Trojan War: Beginning III
Some of you may have even seen Troy, the movie with Brad Pitt playing a very sensitive Achilles and Orlando Bloom as a painfully wus Paris. The movie was good, despite the fact that it's really loosely based on the Trojan War, but seeing Helen was a big downer. I mean, she was hot (and that was great given my feelings about most artistic representations of the heroine), but what's awesome about Helen is that no one ever can really know her. She is profoundly multi-dimensional and beyond any one telling.
I'm here to tell you the story how those infamous thousand ships got launched, but, since you can go ahead and read Homer’s Iliad to see the version focusing on such heroes as Achilles and Hector, I will begin with the woman who got the blame, and I will begin at the beginning.
Leda was the very beautiful Queen of Sparta and married to King Tyndareus by loved by the King of the gods, Zeus himself. Only, this wasn't any old' seduction, as you may remember, Zeus was quite creative, and in this case, he took the shape of a swan. Less than a year later, Leda laid two eggs. The first contained Helen and Polydeuces and the second held Helen’s younger siblings: Clytemnestra and Castor. Helen and Polydeuces were Zeus' children, while the second egg belonged to Tyndareus. Anyway, Helen grew up in Sparta getting more and more beautiful until just after she hit puberty and really began to follow in her mother's footsteps by getting abducted.
The abductor was the equally famous Theseus, King of Athens. He took her to Aphidna and they did their thing for a good while. At any rate, his goal of banging a daughter of Zeus now accomplished, the king moved on. But Helen was still a hot commodity, and her family - especially her brothers who were heroes in their own right - wanted her back. Castor and Polydeuces (the Dioscuri) attacked Athens and got Helen back and even took some girl slaves of their own while they were there. Back home, Clytemnestra was already married (first to Tantalus and then to Agamemnon who we will see later) but Helen, well, now that she was home her unmarried status became an immediate problem.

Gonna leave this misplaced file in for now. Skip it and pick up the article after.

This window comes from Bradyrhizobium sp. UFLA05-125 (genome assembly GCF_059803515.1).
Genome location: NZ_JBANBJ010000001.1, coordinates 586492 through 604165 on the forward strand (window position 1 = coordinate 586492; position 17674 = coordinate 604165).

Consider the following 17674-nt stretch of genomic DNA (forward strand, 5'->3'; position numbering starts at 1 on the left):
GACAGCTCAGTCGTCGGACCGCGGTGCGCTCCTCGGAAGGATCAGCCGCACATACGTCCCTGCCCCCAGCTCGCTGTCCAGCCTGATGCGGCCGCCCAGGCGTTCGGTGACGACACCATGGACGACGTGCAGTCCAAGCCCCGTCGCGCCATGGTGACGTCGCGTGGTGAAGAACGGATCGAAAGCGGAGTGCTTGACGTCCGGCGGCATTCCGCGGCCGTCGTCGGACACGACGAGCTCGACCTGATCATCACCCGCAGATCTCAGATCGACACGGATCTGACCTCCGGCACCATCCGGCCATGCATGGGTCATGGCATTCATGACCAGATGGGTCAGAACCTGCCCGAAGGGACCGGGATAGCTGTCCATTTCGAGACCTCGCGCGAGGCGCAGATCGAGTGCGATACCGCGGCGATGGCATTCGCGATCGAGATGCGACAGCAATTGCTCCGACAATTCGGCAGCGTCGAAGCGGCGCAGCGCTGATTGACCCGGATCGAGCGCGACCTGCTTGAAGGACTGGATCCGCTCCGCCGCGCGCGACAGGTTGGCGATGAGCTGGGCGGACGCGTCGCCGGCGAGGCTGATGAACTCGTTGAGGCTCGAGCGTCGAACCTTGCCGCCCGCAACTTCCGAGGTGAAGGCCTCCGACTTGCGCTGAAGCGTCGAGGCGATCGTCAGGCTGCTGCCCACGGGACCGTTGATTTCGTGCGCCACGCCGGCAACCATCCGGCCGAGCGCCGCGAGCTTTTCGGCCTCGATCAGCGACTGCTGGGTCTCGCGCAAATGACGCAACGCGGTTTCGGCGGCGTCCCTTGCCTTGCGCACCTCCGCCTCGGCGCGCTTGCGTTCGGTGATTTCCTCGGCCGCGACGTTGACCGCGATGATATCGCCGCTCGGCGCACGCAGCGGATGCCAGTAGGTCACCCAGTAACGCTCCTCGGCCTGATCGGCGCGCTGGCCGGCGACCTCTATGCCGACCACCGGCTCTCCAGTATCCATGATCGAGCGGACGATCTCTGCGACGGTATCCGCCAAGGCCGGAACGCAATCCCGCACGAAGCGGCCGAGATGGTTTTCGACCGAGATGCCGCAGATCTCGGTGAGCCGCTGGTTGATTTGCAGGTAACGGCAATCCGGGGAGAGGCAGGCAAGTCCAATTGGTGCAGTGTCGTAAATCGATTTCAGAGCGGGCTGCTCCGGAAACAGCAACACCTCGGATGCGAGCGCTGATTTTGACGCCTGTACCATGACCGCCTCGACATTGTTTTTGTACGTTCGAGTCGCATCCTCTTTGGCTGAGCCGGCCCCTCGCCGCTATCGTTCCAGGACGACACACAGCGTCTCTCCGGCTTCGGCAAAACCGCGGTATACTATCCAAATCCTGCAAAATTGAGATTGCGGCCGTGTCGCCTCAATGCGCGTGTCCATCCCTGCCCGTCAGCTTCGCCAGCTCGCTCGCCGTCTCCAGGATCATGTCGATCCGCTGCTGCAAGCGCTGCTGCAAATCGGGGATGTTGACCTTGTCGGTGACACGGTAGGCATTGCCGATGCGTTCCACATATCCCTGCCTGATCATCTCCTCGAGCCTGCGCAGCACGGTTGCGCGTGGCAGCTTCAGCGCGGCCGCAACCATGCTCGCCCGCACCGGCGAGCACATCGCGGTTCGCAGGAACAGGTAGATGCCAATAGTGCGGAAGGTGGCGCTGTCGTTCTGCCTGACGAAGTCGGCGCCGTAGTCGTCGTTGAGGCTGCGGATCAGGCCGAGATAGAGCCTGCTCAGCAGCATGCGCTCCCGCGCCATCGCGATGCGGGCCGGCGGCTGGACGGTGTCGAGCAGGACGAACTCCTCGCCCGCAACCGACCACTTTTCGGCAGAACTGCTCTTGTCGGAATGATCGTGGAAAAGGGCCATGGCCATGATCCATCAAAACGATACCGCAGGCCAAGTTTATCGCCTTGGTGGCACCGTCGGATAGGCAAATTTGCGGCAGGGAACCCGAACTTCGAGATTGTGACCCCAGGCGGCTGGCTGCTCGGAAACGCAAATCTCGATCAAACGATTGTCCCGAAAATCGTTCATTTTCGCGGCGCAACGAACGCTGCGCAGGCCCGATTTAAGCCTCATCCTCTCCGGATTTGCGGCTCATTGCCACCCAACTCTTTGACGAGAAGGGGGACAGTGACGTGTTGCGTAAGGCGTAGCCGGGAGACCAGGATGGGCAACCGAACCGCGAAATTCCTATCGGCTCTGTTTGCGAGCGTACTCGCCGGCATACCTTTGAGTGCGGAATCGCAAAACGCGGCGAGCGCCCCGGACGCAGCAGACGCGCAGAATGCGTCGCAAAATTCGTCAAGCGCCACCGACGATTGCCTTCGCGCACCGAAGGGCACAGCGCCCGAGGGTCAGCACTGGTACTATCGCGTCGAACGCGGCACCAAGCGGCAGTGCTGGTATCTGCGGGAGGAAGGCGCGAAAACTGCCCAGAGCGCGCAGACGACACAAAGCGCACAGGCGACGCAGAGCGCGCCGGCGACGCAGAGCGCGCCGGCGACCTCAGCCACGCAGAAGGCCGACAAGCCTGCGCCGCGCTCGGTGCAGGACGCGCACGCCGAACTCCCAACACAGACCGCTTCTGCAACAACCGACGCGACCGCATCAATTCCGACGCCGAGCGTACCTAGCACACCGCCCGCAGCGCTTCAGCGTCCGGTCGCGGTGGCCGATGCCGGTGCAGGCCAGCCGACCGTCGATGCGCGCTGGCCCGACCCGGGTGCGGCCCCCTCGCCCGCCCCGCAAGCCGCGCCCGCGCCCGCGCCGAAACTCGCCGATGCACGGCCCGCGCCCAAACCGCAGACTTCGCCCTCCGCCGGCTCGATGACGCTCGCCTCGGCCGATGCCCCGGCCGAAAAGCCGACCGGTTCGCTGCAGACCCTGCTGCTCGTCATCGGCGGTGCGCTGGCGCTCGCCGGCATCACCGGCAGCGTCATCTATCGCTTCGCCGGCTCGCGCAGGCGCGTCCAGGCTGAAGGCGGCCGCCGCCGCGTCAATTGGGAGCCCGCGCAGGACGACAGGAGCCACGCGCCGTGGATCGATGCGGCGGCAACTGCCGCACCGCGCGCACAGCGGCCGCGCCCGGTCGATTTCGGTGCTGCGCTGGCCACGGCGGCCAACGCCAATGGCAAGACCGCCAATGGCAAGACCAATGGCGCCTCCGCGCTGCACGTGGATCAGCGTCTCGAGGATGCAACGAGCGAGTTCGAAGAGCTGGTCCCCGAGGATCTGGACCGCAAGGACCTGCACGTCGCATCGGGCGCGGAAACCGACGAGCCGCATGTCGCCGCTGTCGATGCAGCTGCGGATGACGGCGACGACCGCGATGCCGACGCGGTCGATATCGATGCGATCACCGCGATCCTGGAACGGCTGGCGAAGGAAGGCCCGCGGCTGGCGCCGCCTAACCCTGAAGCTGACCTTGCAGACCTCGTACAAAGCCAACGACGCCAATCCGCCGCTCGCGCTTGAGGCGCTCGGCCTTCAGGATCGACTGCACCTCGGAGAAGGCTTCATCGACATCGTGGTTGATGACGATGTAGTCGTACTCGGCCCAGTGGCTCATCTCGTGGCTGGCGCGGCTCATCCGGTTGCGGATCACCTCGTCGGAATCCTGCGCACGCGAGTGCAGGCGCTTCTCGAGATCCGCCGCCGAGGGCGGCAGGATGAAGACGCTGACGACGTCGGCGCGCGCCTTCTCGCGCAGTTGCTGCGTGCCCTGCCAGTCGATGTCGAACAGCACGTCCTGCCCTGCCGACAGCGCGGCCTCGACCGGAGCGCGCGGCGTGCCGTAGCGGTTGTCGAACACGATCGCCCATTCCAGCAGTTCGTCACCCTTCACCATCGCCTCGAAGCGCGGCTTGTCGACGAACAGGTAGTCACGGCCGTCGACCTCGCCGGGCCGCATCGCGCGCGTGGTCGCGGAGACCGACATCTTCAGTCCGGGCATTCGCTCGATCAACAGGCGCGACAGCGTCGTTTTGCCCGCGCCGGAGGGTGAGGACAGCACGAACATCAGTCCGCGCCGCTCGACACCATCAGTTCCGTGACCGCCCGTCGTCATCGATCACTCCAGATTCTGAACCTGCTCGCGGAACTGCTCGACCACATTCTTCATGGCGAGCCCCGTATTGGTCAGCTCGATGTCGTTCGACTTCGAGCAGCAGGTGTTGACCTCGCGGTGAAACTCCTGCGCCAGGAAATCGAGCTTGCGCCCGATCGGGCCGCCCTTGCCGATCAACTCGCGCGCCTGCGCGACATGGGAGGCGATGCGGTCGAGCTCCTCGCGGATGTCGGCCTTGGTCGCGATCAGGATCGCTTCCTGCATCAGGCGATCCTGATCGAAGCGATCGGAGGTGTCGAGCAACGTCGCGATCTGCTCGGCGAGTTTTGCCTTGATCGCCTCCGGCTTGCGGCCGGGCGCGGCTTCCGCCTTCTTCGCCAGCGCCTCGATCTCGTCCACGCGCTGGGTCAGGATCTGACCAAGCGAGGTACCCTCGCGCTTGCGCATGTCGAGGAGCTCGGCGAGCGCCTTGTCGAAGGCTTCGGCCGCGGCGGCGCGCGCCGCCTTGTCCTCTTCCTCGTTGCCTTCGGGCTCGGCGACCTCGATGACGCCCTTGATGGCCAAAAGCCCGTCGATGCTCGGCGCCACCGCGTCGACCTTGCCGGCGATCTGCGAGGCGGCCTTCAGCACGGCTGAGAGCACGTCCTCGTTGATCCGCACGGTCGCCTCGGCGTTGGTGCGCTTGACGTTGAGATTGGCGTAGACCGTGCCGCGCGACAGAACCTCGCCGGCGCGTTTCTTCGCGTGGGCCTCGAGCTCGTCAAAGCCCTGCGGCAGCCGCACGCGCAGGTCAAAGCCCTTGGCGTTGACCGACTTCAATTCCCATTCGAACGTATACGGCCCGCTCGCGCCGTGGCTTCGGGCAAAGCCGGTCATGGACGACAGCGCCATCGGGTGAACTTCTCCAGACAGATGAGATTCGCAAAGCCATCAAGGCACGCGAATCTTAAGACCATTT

As Mr. Robert Bell says, "Every red-blooded male in Greece who had heard of the gorgeous Helen dreamed of possessing her." The rule of Sparta was matrilineal and thus she was such a hot ticket because she also brought with her in marriage one of the most successful cities on the continent and a great powerful military force in Greece: the Spartan Army. Fortunately for Tyndareus, when Odysseus came (and ended up walking out with Penelope, Helen's cousin), he made a suggestion that suitors be required to swear an oath:
Whoever Tyndareus chose to be Helen's husband must be respected by the rest, and more than that, ready to defend that relationship against anyone who would try to steal her away.
As it turns out, Tyndareus randomly chose Menelaus. He was kind of like a noble, plain-looking, rich brat (since most of his power and money came from his powerful brother Agamemnon -the one that married Clytemnestra?). Yeah, well, anyway, when his granddad died he went for rituals and met Paris (his boytoy) and took him home and then LEFT him there while he took a trip to Crete. WTF!? Well, I assume he felt safe given the oath of the suitors. Well, Paris had the goddess Aphrodite herself.
Young, dashing, arrogant Paris seal the deal and off they went in his ship back to Thebes. Helen was NOT kidnapped! She willingly went with Paris. If she was kidnapped Paris would in millions of pieces by the Spartan people. Addition, Spartan women can protect them and can fight as well as the men.
Aphrodite had cursed both daughters of Tyndareus to be unfaithful and hey look; she was already sleeping with slaves! Even if she was in love, there was a whole lot of sorrow in her life and her relationships hurt a lot of people, not least of all Helen.